Cash and saris could well be passé. With water being the most precious commodity this summer, thanks to plummeting storage in the Krishnaraja Sagar (KRS) and Kabini dams from where water is pumped to the city, our politicians know they have hit pay dirt.

Although there’s nothing new in elected representatives arranging free water supply (with their images, the party symbol and an appeal seeking votes plastered on the tankers, of course), this time sitting MLAs and candidates from across political parties are mainly concentrating on the new pockets of the Bruhat Bangalore Mahanagara Palike (BBMP) limits. Apart from supplying water in tankers sporting party posters, a new gimmick adopted by the candidates is promising voters a Cauvery water connection for free.

Not keen to pay

As residents of most of the new areas that were under the erstwhile city municipal councils (CMCs) continue to get free borewell supply, not many are keen on getting a Cauvery water connection as they not only have to pay for the meter installation but also the water bills. Of the targeted 2.2 lakh new consumers, the Bangalore Water Supply and Sewerage Board (BWSSB) has, since November (when the Cauvery IV Stage Phase II was commissioned), got only 62,000 new consumers.

A few candidates, including some sitting MLAs, especially in east and north Bangalore, are said to be promising voters in their constituencies with Cauvery water connections if they win. Coincidentally, the number of people taking BWSSB connections has hit the lowest figure in the last 15 days.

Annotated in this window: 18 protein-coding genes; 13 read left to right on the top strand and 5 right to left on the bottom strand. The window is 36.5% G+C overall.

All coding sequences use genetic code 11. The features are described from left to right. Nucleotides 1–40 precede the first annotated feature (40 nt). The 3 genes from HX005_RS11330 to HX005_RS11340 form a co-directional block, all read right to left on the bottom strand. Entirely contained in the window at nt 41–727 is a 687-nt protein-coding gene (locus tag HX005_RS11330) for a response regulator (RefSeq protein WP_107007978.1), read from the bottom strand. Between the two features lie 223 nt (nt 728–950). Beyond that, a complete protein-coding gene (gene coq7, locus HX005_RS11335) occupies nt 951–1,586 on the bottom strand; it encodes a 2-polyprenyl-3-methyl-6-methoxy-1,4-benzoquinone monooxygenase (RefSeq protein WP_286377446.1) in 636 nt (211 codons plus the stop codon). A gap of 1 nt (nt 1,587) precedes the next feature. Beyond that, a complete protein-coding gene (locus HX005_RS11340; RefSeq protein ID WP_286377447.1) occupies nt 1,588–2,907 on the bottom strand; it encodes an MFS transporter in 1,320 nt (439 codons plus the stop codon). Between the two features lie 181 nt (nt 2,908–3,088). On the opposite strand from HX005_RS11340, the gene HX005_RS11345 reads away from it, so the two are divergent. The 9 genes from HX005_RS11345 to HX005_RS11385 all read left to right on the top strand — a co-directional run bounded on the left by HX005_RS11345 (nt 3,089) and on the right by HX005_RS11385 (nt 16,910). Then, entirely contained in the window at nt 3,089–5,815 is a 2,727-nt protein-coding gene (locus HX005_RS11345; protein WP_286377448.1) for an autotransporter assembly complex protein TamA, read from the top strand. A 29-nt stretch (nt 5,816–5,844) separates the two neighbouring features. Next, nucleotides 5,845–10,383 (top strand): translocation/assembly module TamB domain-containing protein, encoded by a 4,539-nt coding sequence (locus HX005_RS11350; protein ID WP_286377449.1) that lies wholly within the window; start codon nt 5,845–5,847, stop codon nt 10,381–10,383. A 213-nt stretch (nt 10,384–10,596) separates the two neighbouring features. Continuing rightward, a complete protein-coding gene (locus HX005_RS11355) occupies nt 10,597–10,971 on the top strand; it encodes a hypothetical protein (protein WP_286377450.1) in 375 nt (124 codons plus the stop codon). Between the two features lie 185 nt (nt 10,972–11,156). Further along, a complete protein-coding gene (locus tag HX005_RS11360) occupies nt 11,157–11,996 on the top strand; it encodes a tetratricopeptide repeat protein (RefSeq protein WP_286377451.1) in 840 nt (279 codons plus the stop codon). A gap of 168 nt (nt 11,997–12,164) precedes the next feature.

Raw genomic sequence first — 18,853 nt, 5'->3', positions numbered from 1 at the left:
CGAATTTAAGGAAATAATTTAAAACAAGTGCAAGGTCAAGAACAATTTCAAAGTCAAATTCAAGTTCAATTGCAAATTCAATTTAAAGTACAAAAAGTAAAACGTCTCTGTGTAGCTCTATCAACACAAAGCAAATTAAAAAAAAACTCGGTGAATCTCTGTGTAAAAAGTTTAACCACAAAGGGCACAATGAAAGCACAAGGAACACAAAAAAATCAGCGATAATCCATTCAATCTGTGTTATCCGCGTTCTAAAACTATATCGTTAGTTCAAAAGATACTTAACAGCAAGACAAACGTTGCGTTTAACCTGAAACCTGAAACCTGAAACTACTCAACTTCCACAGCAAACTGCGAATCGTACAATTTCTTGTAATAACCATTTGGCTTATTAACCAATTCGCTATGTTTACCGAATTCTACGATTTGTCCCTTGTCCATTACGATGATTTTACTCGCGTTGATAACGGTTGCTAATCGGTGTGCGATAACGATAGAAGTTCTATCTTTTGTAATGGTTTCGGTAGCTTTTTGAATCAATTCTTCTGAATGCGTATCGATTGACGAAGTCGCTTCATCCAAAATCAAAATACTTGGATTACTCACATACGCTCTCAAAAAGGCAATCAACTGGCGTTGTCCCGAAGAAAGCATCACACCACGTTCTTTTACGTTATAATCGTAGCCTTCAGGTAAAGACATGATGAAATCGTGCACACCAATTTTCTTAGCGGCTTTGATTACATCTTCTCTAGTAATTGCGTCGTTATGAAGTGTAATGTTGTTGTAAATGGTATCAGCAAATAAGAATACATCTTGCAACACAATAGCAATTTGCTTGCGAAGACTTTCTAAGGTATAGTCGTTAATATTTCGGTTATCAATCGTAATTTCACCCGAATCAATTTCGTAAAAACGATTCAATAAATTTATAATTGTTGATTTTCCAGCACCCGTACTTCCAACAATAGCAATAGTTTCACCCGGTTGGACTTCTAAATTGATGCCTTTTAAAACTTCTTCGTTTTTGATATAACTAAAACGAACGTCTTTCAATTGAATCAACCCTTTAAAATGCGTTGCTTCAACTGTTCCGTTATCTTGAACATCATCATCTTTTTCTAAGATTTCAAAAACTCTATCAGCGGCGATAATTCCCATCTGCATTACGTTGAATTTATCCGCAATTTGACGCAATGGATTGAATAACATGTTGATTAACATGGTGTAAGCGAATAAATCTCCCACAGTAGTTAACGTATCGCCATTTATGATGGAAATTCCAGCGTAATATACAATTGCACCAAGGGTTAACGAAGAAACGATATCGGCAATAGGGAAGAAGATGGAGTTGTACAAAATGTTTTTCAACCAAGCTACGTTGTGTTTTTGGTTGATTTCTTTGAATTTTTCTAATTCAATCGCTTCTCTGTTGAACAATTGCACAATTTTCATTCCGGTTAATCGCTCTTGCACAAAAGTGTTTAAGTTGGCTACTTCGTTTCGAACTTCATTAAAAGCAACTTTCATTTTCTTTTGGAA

“An average of 8,000 people have been taking metered connections every month since October. But this month, from April 1 till date, only 2,300 people have taken connections. We are also surprised,” said a top BWSSB official.

Hmm, maybe…

Sources said that people appear to be taking the candidates’ promise seriously. “We have to pay Rs. 10,100 for a metered connection. This includes Rs. 8,000 Greater Bangalore Water and Sanitation Project (GBWASP) charges. We will wait and see if these politicians will keep their promise,” said Allauddin Basha, a resident of Islampur near HAL 2 stage.

Similarly, Anjamani, a resident of Muniswamy Gowda Layout in Byatarayanapura, said that she was happy that there would soon be an end to her ordeal of fetching water from a borewell located at a distance. “Pipe hakidare; meter election addamele haktare ante (They have laid the pipelines and the meter will be installed after the elections),” said Ms. Anjamani, who is a domestic help.

A worker affiliated to the ruling Bharatiya Janata Party confessed that this was the safest way of wooing voters. “As we are actually not paying anything to the voter, there are no chances of attracting the Election Commission’s wrath for violating the code of conduct,” he added cheerfully.

Supply peters out

Meanwhile, residents of areas such as G.M. Palya and Jeevan Bima Nagar were pleasantly surprised over sudden bountiful supply of water in the first week of April. Clearly it was too good to last and it mysteriously went back to its usual erratic mode soon after the model code of conduct came into force.

BWSSB officials said that they had ensured uninterrupted supply of water for Ugadi festival. “This has nothing to do with the elections,” one said.

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